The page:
Systems & complexitySystems thinking and modelling

Web of wonder: Three model structures [Systems thinking & modelling series]

This is part 5 of a series of articles featuring the book Beyond Connecting the Dots, Modeling for Meaningful Results.

New patterns – A better way

In 1937 Ludwig von Bertalanffy first proposed that the same basic structures operated across all disciplines. He suggested that if a person learned how these structures operated they could transfer much of their learning from one discipline to another1. When moving from one discipline to another, one would simply have to learn the structures that were operating, and the labels on the elements of the structures. On first reading this may seem most profound, or maybe even preposterous. However, if you think about it, there may be some truth to it after all.

We’re not asking you to simply believe the previous statement. We expect this continued learning experience will reinforce the logic of this statement from your own perspective. The set of common properties presented in the next three interactive learning environments (ILEs) are considered to provide an essence of understanding.

“Essence Property # 1” should provide a very different view of the world around you.

Interactive model: Essence Property # 1

Finding the common among the different.

Essence Property 1

Need help? See the Model instructions

Did you realize that while the structure demonstrates a property of growth, growth is not a property you can find in any of the individual components? This is what is called an emergent property. All models have one or more emergent properties. Have you ever heard the statement “The whole is greater than the sum of its parts”? This is an example of what that statement implies.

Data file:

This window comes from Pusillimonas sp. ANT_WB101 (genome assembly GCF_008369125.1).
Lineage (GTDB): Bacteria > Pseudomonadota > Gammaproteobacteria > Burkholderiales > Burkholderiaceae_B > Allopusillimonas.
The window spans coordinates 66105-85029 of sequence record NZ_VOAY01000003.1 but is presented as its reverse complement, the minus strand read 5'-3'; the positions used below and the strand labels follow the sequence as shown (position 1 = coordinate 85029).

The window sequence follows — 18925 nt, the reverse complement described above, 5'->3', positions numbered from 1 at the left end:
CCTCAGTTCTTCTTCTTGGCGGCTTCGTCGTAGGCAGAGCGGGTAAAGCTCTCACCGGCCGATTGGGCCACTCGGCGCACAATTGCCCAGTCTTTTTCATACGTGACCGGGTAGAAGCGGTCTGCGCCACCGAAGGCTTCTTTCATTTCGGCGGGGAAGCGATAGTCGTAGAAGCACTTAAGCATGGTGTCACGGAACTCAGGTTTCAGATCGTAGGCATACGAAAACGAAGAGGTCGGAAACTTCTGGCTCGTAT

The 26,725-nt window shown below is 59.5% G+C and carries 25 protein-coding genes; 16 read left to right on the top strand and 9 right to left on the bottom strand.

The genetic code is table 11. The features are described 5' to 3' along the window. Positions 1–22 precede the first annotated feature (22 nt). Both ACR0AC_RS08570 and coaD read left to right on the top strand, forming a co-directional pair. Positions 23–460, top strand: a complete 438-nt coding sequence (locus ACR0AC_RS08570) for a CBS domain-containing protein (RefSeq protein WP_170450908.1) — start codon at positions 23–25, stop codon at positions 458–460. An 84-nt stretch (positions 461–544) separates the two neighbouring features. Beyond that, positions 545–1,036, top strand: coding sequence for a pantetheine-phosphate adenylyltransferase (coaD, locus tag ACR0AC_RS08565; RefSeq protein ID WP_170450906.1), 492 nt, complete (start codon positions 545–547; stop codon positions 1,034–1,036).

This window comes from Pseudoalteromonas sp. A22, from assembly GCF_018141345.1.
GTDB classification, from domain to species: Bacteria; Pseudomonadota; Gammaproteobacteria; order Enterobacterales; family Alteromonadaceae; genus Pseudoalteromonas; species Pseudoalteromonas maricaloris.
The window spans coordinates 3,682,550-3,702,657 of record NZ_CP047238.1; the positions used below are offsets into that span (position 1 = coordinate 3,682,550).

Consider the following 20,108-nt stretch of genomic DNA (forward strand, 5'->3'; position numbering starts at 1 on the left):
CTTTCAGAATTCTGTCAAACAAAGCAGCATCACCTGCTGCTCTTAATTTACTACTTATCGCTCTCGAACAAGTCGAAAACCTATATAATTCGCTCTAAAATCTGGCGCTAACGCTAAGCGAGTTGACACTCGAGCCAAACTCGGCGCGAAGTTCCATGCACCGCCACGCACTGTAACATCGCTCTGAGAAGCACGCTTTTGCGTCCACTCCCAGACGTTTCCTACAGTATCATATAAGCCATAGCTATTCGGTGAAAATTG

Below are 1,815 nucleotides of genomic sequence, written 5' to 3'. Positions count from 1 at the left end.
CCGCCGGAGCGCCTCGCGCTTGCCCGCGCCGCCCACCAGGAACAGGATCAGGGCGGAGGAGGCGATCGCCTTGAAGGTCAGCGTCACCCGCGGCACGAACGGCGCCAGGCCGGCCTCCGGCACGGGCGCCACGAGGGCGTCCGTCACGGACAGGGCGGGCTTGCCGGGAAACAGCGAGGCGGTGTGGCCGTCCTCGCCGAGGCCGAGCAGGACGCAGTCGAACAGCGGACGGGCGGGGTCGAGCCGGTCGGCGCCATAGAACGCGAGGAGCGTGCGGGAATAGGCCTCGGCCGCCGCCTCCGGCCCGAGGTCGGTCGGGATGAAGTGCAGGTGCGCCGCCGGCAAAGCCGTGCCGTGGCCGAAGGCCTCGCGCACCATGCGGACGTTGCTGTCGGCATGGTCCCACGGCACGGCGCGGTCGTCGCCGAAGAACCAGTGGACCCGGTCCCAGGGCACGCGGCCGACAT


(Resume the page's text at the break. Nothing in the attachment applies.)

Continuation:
Exercise 1-1
Each of the accumulations in the simulation changes in a different way. The timeframes of concern are also different (timeframe being the time it takes for a noticeable change in the accumulation).

Take a few minutes and identify half a dozen situations you’re familiar with where there are stocks that increase or decrease over time. What are the values for those stocks, e.g., gallons, pounds, kilograms, etc.? What are the flows that increase or decrease those stocks? What are the timeframes over which you think about the increase or decrease of the stock?

“Essence Property # 1” presented the concept of a stock that changes based on flows in and flows out. The manner in which the stock changes is independent of the stock itself. The “Essence Property # 2” will present an additional dimension to the previous structure.

Interactive model: Essence Property # 2

A simple change in structure can have a great impact on its behaviour.

Essence Property 2

Need help? See the Model instructions

The emergent property of this model is exponential growth; a property that cannot be found in any of the elements of the model when separated from the model. Get used to looking for and identifying emergent properties. You should come to realize they are very important.

Exercise 1-2